A spokeswoman for Bayer’s crop science division at its corporate office in St. Louis, Missouri, said the agricultural giant has been supporting the state’s efforts to address the situation at AltEn since mid-February.

“As one of the company’s former feedstock suppliers, we bear a responsibility to be part of the solution,” Bayer said in a statement.

It’s unclear if any other seed companies, which used AltEn as a “dumping ground” since the plant went into operation in 2015, according to one Mead village official, are working with the state on the cleanup.

To date, Bayer has not been successful in its effort to buy or lease land, and the Department of Environment and Energy said they have not received any permit application for a possible tank farm.

Despite an overwhelming majority of those who spoke at the public meeting favoring revocation, Mead’s Planning Commission will sit on the decision for several weeks, electing to reconvene at the community center on May 19.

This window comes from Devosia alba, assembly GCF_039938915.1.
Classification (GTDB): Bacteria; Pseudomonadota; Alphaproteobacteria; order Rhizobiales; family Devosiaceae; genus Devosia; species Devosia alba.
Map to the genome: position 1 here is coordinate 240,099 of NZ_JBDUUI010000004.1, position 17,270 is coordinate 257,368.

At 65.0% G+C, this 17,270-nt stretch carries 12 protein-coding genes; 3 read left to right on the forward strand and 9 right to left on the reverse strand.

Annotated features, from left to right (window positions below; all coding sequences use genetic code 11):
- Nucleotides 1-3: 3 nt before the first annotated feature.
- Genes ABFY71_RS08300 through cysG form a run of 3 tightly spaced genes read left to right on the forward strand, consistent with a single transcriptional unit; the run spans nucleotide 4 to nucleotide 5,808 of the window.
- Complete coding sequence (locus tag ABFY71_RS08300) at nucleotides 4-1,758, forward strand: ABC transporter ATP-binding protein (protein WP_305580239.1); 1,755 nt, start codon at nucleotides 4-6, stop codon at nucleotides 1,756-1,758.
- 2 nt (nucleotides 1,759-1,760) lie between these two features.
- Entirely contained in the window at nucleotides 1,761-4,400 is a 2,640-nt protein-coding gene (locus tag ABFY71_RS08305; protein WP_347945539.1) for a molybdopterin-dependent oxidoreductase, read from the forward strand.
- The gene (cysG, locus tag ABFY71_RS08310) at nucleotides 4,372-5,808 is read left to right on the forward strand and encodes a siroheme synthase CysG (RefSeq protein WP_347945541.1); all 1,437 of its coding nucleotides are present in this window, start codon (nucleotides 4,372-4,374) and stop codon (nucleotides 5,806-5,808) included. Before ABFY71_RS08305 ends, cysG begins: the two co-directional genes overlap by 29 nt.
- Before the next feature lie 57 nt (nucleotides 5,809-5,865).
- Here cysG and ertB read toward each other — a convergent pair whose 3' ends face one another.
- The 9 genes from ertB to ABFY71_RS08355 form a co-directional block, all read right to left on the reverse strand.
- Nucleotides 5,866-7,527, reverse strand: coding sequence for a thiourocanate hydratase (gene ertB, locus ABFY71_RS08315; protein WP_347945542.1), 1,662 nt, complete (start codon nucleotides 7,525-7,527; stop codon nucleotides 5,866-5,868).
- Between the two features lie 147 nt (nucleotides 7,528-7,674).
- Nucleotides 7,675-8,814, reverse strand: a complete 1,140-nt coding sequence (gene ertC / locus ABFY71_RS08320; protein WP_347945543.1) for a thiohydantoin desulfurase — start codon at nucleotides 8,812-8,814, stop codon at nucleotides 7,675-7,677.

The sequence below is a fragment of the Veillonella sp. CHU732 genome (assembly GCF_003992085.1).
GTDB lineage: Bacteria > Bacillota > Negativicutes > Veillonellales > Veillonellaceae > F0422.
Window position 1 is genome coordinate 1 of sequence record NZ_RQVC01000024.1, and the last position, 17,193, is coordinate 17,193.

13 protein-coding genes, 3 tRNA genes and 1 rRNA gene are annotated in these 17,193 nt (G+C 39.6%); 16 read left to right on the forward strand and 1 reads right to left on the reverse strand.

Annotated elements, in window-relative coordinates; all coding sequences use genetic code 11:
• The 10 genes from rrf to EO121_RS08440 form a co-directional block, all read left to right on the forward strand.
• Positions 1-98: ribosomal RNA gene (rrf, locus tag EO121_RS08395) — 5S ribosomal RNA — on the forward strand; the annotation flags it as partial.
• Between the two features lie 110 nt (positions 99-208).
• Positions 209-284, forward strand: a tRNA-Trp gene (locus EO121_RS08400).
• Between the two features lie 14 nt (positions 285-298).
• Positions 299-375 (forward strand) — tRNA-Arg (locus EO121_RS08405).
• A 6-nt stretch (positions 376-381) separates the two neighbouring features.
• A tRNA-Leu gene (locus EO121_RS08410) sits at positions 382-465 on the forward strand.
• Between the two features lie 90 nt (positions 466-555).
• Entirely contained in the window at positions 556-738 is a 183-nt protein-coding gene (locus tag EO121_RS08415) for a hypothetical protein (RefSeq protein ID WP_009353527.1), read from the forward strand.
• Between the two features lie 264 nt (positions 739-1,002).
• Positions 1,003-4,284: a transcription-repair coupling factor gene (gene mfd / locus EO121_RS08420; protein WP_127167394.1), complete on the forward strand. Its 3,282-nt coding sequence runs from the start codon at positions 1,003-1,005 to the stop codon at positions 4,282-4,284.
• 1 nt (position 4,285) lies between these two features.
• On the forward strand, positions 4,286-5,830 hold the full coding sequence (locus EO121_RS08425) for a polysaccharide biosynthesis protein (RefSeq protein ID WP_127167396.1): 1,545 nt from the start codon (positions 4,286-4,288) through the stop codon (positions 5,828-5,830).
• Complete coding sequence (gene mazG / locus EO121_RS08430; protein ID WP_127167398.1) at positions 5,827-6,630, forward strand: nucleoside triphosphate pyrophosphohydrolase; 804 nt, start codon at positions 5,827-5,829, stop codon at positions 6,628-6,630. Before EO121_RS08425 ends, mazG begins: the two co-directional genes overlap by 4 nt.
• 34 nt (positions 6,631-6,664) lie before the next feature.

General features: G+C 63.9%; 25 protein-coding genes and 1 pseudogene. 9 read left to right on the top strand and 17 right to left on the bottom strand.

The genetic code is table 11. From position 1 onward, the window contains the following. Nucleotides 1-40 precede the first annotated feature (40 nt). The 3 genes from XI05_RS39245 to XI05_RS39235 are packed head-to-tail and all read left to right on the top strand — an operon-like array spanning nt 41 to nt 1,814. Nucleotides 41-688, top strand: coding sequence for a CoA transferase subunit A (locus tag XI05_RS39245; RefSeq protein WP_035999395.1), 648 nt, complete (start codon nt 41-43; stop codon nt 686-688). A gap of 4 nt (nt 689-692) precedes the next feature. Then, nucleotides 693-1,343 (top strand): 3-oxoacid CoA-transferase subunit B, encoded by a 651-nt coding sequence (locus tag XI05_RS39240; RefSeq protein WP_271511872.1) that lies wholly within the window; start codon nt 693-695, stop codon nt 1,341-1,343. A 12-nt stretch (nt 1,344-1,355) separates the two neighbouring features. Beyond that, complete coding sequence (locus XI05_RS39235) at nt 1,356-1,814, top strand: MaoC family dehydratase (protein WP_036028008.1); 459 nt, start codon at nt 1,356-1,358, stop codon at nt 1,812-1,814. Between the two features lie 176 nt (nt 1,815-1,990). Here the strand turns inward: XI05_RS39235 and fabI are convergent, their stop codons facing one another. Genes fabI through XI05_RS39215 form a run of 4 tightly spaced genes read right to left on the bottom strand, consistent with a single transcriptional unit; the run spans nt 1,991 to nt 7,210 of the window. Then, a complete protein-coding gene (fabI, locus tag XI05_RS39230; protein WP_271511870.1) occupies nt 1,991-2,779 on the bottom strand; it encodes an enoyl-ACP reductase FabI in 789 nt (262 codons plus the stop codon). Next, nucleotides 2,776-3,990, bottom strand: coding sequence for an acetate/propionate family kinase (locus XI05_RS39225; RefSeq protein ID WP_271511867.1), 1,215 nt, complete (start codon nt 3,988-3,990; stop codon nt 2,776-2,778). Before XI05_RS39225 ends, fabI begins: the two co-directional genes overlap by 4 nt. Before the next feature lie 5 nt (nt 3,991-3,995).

Bill Thorson, the chair of the Village Board of Trustees, which will need to ratify any decision the planning commission makes, said he wants the commission to suspend the permit.

He said the village of Mead doesn’t have the expertise or the tax base to clean up AltEn by itself, and a suspended conditional use permit would be the right avenue to keep the ethanol plant operating “to clean itself up.”